I remember the first time I heard Gov. Howard Dean speak, more than a year ago. Dean sharply criticized the move toward war in Iraq and wondered out loud why the other Democrats were not willing to challenge the Bush administration. At the time, the faith community had been active in opposition to the war, but while protests erupted around the world, our leaders in Washington remained painfully silent. Dean broke through that silence with what to me was a prophetic voice in a time that desperately needed politicians to be truth-tellers.
I was so inspired to see a candidate who was willing to stand up for the things I believed in that I decided to leave my job to work on the Dean campaign. As a Christian, I passionately wanted to galvanize the faith community around the candidate that had captured my heart and imagination. I headed to Iowa, where I managed to convince the Dean campaign to hire me to do outreach to religious communities. I was quickly dubbed the "church lady" as I tried to convince senior staff that, although many people of faith supported Deans positions, his secular image would hurt him in the election.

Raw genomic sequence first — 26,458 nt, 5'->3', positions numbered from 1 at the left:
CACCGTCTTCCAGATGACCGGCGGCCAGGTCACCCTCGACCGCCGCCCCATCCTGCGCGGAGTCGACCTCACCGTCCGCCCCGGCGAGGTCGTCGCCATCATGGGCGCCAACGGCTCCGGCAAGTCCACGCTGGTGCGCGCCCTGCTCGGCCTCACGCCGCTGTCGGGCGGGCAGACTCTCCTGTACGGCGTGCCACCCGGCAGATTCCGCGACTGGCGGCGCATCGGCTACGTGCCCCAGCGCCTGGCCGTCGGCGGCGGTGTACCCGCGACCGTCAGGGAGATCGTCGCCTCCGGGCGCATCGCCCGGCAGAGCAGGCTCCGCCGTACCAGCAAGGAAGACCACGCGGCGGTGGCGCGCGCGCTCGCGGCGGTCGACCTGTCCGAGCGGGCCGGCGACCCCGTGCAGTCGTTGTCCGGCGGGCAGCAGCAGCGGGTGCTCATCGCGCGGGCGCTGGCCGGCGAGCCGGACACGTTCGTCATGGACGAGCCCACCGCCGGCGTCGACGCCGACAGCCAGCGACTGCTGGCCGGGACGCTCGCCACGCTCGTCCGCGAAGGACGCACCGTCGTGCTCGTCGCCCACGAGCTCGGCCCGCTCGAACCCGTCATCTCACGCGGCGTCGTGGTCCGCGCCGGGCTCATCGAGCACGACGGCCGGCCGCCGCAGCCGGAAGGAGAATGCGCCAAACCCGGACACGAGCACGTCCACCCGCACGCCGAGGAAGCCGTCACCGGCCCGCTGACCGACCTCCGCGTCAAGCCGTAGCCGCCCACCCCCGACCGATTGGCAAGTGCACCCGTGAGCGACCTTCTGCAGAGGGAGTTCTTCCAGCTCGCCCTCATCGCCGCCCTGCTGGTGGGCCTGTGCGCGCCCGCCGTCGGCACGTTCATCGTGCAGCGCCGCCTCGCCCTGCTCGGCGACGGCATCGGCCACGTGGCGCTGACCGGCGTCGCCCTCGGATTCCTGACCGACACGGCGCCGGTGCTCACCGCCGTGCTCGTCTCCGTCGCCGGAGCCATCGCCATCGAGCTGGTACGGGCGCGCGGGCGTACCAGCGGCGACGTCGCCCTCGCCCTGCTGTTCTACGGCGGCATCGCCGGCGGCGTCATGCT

My appeals for intelligent language about faith were met with skepticism. I was told that Dean supporters were not religious and liked him because he didnt talk about religion. A senior staff member who came into Iowa in the final weeks even asked me, "How in the world did you get hired?!" He just couldnt comprehend expending resources to reach out to the religious community. "Its not that Im against it," he said, "its just I would have never thought of it. Who would have known religious people could get behind us?"